Greece may be perceived as "solved" because Germany has decided that Greece should remain in the eurozone. Also, Greece cannot be kicked out of the eurozone—it can only leave of its own accord. This would be an extreme act by Greece and is unlikely to occur in 2013.
Still, the common perception that Greece is solved is too sanguine. There is still much potential for the situation to deteriorate again in 2013. Its high and rising unemployment rate, combined with the cuts to pensions and public sector employment, could lead to a resurgence of public protests. Then concerns over Greece could rise again. The government is divided and may not survive an attack on its policies. If there are new elections, support for traditional mainstream parties could shift to a far-left party, Syriza, which in turn may not continue the European Union (EU) program and could try unorthodox moves to loosen fiscal and monetary policy.
Broader rescues of Spain could be in the offing by the International Monetary Fund (IMF) and the EU. The Cypriot rescue has made Spain more fragile. Although the depositor bail-in and capital controls put into place in Cyprus are unlikely to be repeated, large depositors and bondholders may be quicker to move out of periphery countries than in the past. The Spanish financial system, with shaky assets and liabilities of almost €3 trillion (280% of GDP), is probably the most vulnerable in the region.
That said, a new Spanish rescue program should not be overly traumatic for financial markets, as Spain already is in a banking sector program that includes many features of rescue programs. So even with a rescue, Spanish debt should not be downgraded, and it should not face the forced selling that hit Ireland and Portugal in 2011.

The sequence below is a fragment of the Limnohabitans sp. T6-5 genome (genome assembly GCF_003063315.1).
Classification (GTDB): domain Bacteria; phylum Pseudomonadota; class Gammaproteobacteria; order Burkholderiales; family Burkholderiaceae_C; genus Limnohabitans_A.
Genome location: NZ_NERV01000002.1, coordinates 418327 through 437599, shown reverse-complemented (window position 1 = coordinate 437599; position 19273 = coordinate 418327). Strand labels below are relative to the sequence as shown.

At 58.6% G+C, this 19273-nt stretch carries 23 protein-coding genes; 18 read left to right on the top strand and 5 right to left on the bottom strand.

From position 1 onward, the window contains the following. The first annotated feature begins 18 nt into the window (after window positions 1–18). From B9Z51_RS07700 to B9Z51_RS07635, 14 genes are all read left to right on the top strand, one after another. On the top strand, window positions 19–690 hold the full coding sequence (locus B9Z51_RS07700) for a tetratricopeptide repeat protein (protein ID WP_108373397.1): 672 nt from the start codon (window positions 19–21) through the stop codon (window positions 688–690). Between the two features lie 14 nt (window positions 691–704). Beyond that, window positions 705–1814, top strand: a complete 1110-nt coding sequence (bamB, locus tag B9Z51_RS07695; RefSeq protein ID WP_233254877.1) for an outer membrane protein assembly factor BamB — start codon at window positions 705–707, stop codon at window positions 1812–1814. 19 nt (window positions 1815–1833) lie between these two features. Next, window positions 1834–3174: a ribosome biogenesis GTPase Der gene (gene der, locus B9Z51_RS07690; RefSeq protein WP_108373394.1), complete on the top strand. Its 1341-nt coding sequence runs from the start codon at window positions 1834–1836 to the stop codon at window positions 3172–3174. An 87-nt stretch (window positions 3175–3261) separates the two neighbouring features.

ECB easing could occur. The central bank's balance sheet rose by about 50% from mid-2011 to mid-2012. The surge, combined with ECB bond purchases in the fall of 2012, had a powerful effect on eurozone fixed income markets, gradually reducing short-term interest rates and pushing investors into more risky instruments.
However, the ECB's balance sheet has started to shrink because many banks are repaying ECB loans taken out more than a year ago. In order to keep interest rates down, the ECB is likely to take measures to offset a contraction of its balance sheet as it does not want a tightening of liquidity conditions across the eurozone.
The cycle of hope, disappointment, and crisis continues. We're now in the "hope" phase. "Disappointment" and "crisis" are likely to return.
The crisis will not be solved without new institutions and changes to the eurozone that transfer fiscal and financial risks from the national level to the eurozone level, making it more federal. These changes would make the eurozone more stable and permanent, thereby reducing the probability of a breakup and increasing the chances of solving the crisis.
The problem is that there will be winners and losers. The transfer of risk, resources, and decision-making powers will benefit some nations while hurting others. Politicians in the losing countries can only justify the changes when financial stress is high enough that the transfer leaves them better off. This link—between market stress and progress toward institution-building and greater integration of nations—is fundamental to the crisis. Lack of stress leads to procrastination, which leads to crisis, and that can lead to progress on necessary reforms. Market stress is a symptom of the crisis, but also should drive the eurozone toward a solution. Although we will not see a final solution in 2013, it should be a little bit closer by this time next year.
This material is provided for informational purposes only and is not intended to be investment advice or a recommendation to take any particular investment action. The views contained herein are as of April 4, 2013, and may have changed since then.